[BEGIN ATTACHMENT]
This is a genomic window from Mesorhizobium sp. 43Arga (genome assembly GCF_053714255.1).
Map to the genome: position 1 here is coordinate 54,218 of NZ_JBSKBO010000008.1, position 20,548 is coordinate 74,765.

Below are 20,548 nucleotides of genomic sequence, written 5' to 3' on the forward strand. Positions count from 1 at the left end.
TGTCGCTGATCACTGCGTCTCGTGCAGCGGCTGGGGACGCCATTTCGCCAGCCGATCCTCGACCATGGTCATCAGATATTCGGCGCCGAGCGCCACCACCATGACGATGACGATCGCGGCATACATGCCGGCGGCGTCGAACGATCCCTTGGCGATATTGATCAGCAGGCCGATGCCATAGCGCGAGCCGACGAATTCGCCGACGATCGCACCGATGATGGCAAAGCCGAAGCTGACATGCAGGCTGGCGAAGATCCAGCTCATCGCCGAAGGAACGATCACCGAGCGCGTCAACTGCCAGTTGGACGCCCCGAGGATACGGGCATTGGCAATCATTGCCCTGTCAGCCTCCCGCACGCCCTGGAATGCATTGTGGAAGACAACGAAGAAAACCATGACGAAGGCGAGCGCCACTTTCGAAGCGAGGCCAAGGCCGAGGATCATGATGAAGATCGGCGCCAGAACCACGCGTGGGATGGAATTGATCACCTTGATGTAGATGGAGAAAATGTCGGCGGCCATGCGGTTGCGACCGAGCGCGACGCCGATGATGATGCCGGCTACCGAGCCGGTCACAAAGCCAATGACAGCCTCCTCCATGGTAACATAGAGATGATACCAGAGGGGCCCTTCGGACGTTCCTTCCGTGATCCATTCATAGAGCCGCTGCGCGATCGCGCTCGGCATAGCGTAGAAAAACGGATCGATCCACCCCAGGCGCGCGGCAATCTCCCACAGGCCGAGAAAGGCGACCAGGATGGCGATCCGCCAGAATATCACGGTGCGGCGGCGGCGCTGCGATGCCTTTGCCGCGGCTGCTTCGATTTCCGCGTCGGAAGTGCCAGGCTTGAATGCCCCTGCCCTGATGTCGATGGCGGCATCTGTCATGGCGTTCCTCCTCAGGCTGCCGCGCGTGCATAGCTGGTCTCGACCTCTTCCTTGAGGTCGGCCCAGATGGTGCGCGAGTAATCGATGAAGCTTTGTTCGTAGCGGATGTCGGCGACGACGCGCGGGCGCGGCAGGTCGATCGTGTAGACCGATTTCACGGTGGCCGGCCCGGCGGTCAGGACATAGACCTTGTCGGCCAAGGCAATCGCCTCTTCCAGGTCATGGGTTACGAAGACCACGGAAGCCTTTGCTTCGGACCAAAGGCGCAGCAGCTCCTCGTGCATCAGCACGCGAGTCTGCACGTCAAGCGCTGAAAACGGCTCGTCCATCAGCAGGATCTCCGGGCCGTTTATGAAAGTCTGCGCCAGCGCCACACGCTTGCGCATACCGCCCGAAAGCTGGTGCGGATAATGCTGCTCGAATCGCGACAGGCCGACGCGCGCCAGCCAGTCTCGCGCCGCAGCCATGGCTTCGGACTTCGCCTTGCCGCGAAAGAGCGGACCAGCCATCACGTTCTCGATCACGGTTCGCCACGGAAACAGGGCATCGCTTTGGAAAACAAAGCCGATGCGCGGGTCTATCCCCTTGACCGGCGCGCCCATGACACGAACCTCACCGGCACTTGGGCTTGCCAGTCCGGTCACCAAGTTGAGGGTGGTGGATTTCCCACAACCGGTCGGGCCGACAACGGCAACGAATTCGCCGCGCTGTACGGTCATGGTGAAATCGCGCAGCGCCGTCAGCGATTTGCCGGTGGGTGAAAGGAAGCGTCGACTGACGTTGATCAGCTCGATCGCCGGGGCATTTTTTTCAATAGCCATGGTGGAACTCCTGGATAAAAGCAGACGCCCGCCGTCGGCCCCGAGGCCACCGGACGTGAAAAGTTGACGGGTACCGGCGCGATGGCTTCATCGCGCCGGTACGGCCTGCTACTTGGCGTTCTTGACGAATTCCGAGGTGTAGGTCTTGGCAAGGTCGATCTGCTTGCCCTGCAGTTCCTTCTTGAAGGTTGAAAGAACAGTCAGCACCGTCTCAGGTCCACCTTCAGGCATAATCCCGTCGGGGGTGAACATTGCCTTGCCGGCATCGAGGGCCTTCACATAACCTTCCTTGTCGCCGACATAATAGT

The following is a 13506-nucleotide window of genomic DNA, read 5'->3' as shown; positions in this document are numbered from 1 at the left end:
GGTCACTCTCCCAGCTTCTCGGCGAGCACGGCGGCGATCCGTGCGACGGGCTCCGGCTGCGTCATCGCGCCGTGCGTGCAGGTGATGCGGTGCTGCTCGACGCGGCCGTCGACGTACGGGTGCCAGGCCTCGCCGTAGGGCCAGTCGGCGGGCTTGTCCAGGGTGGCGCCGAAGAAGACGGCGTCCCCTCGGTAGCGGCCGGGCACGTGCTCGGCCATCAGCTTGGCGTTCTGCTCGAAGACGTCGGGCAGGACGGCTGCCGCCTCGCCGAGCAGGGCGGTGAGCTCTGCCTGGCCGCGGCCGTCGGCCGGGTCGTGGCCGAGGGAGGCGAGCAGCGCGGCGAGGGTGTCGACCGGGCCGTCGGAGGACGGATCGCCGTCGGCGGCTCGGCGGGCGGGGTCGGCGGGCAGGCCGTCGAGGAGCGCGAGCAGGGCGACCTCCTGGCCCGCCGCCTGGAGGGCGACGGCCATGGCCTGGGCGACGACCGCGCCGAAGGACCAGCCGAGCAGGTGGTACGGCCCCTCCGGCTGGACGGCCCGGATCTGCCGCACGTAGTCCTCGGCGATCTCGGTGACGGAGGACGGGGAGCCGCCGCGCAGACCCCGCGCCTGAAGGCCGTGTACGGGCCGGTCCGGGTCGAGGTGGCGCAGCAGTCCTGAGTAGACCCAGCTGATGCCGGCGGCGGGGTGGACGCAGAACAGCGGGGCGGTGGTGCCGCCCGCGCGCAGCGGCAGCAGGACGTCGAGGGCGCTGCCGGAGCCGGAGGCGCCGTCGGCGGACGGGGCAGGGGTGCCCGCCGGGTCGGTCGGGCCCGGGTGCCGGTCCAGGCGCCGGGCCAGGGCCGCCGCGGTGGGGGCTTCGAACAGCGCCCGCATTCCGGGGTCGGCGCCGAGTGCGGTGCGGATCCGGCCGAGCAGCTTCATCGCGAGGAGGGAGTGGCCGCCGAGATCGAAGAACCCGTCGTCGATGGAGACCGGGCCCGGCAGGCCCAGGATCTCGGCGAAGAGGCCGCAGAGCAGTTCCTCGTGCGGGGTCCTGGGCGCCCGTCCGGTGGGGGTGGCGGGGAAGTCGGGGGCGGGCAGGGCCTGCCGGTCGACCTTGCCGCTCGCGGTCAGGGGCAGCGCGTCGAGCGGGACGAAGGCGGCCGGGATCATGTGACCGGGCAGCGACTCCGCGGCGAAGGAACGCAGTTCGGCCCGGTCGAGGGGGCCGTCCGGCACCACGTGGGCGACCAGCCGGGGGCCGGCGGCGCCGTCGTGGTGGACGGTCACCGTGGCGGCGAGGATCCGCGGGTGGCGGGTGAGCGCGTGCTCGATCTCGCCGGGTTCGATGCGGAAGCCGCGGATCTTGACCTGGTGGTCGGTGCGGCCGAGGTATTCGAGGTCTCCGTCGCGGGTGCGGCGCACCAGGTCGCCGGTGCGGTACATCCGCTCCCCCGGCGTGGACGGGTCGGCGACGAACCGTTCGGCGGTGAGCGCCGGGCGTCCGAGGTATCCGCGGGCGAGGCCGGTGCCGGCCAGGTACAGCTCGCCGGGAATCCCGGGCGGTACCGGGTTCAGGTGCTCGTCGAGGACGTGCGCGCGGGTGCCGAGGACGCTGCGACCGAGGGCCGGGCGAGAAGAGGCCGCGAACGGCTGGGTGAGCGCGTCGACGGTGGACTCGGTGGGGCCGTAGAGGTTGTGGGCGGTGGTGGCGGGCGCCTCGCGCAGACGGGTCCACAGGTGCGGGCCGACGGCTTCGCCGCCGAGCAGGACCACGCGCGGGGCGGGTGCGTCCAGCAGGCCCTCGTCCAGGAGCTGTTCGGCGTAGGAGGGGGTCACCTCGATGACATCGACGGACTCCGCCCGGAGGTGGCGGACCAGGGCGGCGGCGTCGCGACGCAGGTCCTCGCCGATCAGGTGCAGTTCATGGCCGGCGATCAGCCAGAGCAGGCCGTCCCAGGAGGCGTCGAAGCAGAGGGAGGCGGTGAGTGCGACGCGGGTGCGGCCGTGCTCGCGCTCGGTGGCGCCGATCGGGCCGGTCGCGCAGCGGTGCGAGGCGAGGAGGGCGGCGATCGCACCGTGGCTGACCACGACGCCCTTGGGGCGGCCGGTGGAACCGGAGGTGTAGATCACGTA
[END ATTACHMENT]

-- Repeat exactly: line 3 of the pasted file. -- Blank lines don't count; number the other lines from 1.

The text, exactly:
Below are 20,548 nucleotides of genomic sequence, written 5' to 3' on the forward strand. Positions count from 1 at the left end.